When he announced the creation of the award in February, Panetta said "remotely piloted platforms and cyber systems" have "changed the way wars are fought."
The Associated Press also noted that the new award may be handed out without the public ever knowing about it because the actions taken by the recipients may be classified.
UPDATE: 5:30 p.m. -- Senate Armed Services Committee Chair Carl Levin (D-Mich.) and Ranking Member James Inhofe (R-Okla.) have also sent Hagel a letter, protesting the medal's precedence over other combat awards. The letter, as sent out by Levin's office on Monday afternoon:
March 7, 2013
The Honorable Charles T. Hagel
Secretary of Defense
1000 Defense Pentagon
Washington, DC 20301-1000
Dear Secretary Hagel:
We are writing to ask you to reconsider the level-of-precedence of the Distinguished Warfare Medal (DWM) established by Secretary Panetta on February 13, 2013. Although we are supportive of this new medal, we are concerned that it is given precedence above awards earned by service members for actions on the battlefield, such as the Bronze Star Medal and Purple Heart.
The Air Medal was created, in 1942, to raise the morale of airmen. This caused a strong adverse reaction by the ground troops, particularly the infantry riflemen who suffered the heaviest losses and endured the greatest hardships. In response, General of the Army George Marshall recommended that the President establish the Bronze Star Medal, citing the hardships borne by ground troops who bravely “lead miserable lives of extreme discomfort and are the ones who must close in personal combat with the enemy.” President Roosevelt authorized the Bronze Star Medal in February 1944 to recognize servicemembers who distinguish themselves by heroic or meritorious achievement or service, not involving participation in aerial flight, in connection with military or naval operations against an enemy of the United States.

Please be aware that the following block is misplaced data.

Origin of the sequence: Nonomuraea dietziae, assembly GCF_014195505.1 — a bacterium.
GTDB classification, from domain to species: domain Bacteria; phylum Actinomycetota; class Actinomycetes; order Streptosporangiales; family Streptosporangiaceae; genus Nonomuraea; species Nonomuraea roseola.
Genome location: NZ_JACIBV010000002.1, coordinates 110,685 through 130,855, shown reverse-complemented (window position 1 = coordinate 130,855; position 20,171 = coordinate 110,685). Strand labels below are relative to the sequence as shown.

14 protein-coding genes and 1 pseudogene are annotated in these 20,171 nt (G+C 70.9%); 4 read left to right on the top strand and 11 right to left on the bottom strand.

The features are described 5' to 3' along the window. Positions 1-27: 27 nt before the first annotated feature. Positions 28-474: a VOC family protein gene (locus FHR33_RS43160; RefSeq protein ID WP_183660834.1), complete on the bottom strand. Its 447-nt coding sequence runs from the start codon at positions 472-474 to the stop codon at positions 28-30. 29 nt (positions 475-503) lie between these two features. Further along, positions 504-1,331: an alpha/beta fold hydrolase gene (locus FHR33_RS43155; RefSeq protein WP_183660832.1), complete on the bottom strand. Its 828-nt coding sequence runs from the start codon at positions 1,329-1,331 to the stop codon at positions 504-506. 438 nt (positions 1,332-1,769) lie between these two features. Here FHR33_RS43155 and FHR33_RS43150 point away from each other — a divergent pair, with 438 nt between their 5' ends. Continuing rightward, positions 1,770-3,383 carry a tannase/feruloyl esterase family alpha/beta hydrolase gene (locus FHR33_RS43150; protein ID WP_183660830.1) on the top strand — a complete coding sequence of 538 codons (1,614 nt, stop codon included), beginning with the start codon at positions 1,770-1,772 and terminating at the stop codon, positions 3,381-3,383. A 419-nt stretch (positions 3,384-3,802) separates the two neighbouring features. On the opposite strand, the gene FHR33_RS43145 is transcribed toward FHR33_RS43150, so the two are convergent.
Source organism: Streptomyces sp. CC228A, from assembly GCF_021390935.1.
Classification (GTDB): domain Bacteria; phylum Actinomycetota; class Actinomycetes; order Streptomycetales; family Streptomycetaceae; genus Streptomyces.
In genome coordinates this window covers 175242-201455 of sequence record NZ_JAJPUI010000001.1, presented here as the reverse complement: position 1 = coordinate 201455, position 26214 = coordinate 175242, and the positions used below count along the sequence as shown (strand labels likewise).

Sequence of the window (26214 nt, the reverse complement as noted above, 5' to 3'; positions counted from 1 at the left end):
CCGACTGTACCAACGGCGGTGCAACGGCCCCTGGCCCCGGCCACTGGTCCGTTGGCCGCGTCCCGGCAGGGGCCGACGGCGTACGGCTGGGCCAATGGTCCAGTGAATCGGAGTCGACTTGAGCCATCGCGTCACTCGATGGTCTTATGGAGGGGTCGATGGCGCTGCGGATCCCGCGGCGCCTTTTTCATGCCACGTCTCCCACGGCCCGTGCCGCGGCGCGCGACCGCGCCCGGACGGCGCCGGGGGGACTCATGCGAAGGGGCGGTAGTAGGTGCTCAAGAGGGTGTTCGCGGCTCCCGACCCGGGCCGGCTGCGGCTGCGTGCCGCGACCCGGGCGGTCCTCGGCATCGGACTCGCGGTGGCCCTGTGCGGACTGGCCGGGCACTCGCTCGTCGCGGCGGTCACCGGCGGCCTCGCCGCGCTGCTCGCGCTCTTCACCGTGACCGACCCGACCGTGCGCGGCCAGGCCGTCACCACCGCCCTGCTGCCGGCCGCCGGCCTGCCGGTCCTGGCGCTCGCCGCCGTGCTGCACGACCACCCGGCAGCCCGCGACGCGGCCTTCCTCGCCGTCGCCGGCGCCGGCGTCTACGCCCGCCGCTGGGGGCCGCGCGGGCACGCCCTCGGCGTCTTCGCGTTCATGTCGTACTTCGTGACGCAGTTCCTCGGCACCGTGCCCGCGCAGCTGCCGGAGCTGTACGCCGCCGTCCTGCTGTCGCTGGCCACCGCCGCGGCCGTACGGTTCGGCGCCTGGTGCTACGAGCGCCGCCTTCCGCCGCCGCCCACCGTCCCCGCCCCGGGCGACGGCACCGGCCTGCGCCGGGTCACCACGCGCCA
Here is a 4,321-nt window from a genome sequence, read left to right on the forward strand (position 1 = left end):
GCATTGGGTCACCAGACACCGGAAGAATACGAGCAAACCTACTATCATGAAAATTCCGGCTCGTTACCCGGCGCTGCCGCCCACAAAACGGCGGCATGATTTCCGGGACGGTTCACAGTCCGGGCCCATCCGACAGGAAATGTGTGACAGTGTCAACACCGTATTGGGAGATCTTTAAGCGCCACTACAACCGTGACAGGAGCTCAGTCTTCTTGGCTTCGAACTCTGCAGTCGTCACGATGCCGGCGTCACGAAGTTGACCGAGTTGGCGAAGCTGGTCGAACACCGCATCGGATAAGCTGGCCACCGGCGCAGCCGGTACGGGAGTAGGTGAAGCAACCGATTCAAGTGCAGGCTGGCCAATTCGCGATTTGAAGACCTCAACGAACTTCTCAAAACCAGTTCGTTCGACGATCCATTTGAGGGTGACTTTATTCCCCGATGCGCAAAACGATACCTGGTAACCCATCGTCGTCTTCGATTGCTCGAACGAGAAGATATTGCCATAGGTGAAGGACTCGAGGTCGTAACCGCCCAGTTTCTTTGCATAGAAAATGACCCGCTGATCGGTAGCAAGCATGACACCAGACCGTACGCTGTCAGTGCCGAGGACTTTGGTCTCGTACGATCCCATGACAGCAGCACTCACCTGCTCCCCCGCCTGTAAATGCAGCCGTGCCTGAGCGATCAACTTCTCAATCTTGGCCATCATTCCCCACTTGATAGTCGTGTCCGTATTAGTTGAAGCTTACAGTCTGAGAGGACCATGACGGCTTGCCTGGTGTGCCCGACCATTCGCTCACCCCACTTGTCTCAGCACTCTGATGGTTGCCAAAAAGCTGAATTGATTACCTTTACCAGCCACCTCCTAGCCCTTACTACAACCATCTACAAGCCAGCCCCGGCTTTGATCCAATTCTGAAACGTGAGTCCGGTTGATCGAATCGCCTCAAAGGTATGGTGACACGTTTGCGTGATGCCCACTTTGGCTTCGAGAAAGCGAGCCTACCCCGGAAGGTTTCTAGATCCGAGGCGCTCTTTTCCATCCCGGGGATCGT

Placing the DWM on the list of precedence above the Bronze Star Medal is likely to cause the same type of adverse impact to morale that was recognized by General Marshall almost seventy years ago. Like so many of the veterans groups who have expressed their displeasure with this recent announcement, we are very concerned about the message that this decision sends to those brave veterans of our Nation’s wars since 1941 whose heroism and meritorious service has been recognized by the Bronze Star Medal.
Mr. Secretary, we trust that the judgment you gained from your combat experience as an enlisted soldier in Vietnam will inform your decision about the appropriate precedence of the DWM in relation to the Bronze Star Medal and the Purple Heart. We look forward to hearing from you on this important matter.
Carl Levin, Chairman
James M. Inhofe, Ranking Member
CORRECTION: This story originally identified Sen. Mark Begich as being from Arkansas. He represents Alaska. Due to an error in a press release, the story also originally stated that Sen. Mark Udall of Colorado had signed the letter, when in fact it was his cousin, Sen. Tom Udall of New Mexico.